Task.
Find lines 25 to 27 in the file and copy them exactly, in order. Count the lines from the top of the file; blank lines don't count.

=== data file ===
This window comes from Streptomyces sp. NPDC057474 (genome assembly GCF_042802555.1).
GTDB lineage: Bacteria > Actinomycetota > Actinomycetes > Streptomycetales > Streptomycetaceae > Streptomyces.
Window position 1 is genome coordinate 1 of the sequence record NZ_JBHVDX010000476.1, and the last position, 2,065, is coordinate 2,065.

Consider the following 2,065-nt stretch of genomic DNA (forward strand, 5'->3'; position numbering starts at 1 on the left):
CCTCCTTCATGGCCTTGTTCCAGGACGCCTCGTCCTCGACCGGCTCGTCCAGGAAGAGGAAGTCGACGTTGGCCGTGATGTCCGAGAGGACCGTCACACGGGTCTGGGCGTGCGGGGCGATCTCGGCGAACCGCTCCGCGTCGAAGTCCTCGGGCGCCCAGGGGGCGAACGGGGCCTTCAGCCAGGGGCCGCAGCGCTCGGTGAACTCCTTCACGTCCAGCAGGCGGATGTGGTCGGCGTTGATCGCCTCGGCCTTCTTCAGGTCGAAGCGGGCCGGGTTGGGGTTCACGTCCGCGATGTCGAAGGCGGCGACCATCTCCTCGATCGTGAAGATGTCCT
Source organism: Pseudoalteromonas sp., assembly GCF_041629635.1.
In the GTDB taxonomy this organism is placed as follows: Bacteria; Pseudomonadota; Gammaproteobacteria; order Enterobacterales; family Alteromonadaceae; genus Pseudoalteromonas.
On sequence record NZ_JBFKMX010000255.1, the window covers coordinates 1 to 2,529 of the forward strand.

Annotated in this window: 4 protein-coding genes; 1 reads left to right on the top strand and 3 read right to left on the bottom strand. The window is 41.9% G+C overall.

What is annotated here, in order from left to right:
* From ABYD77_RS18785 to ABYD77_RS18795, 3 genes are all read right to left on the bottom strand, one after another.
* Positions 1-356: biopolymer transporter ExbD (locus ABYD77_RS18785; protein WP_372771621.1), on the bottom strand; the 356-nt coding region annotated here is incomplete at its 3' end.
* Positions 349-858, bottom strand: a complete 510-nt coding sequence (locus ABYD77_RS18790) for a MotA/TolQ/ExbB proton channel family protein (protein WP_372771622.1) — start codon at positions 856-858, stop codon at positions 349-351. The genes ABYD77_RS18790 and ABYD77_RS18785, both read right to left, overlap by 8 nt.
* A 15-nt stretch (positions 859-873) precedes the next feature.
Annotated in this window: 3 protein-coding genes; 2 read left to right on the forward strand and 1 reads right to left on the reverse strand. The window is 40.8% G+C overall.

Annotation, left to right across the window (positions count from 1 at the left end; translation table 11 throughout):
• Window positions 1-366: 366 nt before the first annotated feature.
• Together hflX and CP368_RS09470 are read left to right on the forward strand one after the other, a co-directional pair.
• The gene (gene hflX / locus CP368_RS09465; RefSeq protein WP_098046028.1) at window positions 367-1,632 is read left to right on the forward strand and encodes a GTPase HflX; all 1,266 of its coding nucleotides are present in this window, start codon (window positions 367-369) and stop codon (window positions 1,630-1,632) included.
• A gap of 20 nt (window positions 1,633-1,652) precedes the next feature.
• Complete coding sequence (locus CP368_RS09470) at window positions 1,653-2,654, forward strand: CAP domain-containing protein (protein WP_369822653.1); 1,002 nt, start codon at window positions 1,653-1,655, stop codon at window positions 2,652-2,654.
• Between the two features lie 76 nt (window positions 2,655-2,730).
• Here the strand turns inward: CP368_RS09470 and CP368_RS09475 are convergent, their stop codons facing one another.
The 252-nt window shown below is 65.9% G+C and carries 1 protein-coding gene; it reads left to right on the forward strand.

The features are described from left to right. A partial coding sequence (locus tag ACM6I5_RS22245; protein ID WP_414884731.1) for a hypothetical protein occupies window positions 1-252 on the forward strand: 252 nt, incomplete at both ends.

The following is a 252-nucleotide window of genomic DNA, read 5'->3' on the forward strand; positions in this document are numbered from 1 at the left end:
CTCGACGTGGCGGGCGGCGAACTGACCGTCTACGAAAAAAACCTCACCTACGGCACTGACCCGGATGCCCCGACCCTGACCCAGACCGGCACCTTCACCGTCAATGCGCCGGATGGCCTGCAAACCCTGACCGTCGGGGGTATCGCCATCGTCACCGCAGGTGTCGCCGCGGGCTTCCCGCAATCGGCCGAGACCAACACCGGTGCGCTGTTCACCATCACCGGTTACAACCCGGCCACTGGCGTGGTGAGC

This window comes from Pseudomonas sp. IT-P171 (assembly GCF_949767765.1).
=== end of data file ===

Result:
The features are described from left to right. A partial coding sequence (locus tag ACM6I5_RS22245; protein ID WP_414884731.1) for a hypothetical protein occupies window positions 1-252 on the forward strand: 252 nt, incomplete at both ends.

The following is a 252-nucleotide window of genomic DNA, read 5'->3' on the forward strand; positions in this document are numbered from 1 at the left end:
CTCGACGTGGCGGGCGGCGAACTGACCGTCTACGAAAAAAACCTCACCTACGGCACTGACCCGGATGCCCCGACCCTGACCCAGACCGGCACCTTCACCGTCAATGCGCCGGATGGCCTGCAAACCCTGACCGTCGGGGGTATCGCCATCGTCACCGCAGGTGTCGCCGCGGGCTTCCCGCAATCGGCCGAGACCAACACCGGTGCGCTGTTCACCATCACCGGTTACAACCCGGCCACTGGCGTGGTGAGC